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Here is a photo I took in the installation “The spirits of the pumpkins descended into the heavens” (2017). (You can see my face as I hold the camera in the box in the centre and reflected throughout):

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The sheer scale of some of the installations are impressive.  This room has 50 enormous canvases of her black and white drawings stacked up on every wall:

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The originals were done in magic marker and each contains repetitions of faces, eyes, and other small motifs.  Here is a closeup of the intersection of two of the canvases:

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In the tulip room, part of which you can see here:

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I happened to catch a photograph of a young woman with the ‘dots’ from the exhibit reflected on her sunglasses.  I love this photo!

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The exhibit is only open through the 3rd of September and the admission lines are long (the entrances are timed and are very well managed).  If you are anywhere near Singapore, I highly recommend it.

After the exhibit, I went up to the roof gallery where I sat and looked out on the fantastic view of Singapore, while enjoying a drink and my knitting.  Here is a photo of said knitting against the backdrop of the view.

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To make the end of the day even more fantastic, as I sat enjoying the view (and a very nice drink) a wild and wicked storm suddenly blew across the city.  I watched it advance across the skies and then they opened and the heavens poured down.  I went inside to the Supreme Court terrace, and was able to watch the rain pelting on the roof.  Fantastic! Here you can see the darkening skies on the right, while the sun still shines on the left:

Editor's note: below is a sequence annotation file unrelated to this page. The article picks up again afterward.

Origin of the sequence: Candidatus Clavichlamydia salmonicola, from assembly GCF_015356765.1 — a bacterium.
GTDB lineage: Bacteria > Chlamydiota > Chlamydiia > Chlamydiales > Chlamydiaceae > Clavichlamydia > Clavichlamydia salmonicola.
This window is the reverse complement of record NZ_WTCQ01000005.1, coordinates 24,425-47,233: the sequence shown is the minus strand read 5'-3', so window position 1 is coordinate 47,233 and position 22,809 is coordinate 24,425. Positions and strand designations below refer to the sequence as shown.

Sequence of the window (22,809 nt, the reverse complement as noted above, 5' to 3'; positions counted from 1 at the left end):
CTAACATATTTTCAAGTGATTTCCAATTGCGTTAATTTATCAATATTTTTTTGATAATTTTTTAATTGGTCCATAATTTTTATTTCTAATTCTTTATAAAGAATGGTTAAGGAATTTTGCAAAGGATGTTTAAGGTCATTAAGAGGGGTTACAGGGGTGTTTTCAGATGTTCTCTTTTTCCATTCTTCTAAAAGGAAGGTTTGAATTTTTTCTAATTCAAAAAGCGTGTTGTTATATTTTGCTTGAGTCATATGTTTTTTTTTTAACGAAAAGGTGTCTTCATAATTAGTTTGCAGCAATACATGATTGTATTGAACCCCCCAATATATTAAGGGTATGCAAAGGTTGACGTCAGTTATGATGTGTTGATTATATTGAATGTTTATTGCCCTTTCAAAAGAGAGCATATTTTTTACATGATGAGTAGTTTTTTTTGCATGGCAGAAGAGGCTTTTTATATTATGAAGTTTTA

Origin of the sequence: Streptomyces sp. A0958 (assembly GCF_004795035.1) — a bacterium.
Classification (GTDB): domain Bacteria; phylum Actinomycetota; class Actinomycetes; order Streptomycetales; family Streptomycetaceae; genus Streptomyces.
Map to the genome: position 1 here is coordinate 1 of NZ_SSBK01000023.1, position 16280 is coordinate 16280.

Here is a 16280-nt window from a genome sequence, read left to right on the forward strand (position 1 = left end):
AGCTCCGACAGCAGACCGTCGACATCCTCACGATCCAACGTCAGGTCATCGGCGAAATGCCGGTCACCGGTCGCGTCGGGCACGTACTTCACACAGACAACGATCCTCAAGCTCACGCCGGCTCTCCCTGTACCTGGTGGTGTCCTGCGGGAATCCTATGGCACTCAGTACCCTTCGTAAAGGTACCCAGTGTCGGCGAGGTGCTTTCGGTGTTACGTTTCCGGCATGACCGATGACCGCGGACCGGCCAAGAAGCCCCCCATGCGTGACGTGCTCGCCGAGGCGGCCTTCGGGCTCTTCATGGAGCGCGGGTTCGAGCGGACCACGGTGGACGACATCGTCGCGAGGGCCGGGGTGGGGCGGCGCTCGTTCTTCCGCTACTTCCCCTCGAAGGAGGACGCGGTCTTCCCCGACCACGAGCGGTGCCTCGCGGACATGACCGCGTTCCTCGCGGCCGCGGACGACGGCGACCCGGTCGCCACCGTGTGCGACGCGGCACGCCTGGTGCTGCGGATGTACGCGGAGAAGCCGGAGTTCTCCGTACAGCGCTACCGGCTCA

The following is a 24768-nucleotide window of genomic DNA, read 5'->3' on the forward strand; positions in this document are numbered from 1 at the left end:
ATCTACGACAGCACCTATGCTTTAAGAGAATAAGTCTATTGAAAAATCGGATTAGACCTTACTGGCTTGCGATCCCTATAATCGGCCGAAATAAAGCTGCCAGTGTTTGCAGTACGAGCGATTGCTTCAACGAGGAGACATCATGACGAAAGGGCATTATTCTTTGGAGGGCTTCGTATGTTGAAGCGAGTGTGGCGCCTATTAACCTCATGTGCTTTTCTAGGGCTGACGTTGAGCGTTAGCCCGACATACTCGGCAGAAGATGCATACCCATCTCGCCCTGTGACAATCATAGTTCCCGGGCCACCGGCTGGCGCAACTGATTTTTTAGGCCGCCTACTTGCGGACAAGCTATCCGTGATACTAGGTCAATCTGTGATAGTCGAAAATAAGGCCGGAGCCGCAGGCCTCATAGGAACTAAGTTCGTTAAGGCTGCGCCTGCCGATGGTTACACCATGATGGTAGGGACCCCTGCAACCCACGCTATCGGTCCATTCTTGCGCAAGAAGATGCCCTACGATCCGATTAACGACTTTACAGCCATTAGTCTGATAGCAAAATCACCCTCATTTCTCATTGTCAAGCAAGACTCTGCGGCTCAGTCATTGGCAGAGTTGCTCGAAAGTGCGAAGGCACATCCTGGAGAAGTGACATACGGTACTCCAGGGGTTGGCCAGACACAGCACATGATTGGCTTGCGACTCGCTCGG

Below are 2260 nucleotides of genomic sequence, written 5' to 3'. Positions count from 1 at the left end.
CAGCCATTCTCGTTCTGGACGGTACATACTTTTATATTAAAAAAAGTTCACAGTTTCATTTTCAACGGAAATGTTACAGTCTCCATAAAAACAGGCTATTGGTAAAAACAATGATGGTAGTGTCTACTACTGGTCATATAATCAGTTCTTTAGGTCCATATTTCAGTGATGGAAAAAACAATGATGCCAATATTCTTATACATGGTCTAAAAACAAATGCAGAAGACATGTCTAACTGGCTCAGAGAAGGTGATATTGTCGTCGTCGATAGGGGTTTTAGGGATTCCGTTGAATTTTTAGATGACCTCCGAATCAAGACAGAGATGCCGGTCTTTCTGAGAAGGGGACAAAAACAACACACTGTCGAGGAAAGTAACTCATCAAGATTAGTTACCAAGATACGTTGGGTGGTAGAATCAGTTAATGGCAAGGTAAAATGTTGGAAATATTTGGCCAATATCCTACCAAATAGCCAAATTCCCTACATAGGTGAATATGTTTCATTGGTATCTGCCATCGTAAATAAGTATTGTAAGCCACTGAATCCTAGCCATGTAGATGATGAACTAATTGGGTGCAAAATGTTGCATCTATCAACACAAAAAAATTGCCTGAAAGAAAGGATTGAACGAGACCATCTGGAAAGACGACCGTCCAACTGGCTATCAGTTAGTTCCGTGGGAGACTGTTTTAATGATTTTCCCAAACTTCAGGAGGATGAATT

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If you ever find yourself with half a day in Singapore, I say: forget having a Singapore Sling in the Long Bar, don’t challenge your vertigo at the Marina Bay Sands, and instead take yourself to the National Gallery!

A funny thing happened on the way to the graduation

Emma has graduated!  Hooray!

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We are very proud parents.

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Emma looks pretty pleased as well.

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Vancouver cooperated with a gorgeous day.  The UBC campus was beautiful. Happy grads and their even happier parents were everywhere.

However, a funny thing happened on the way to graduation….

On Tuesday, I was teaching a full-day workshop in Johannesburg.  On Thursday afternoon, Emma was graduating in Vancouver.  I finished my class Tuesday and rushed out to Tambo airport.  There was an accident on the highway to the airport, so we went a different route (the long route), passing a fire along the way.  I passed through the security and passport control and made my plane –  a nearly 12 hour flight to Heathrow. I made my way through passport control and hopped in a taxi to go home, where I then had 4 hours to unpack my suitcase for Jo’burg (where it was winter and I was working), re-pack my suitcase for Vancouver (where it is glorious and I am holiday-ing), and get back in a taxi to return to Heathrow.  On the way to the airport, our taxi was broadsided by a car in an intersection!  Both cars were totalled; the taxi’s wheel base was crumpled so we couldn’t even pull over off of the road.  Doug and I stood on the side of the road with our bags waiting for another taxi to come pick us up.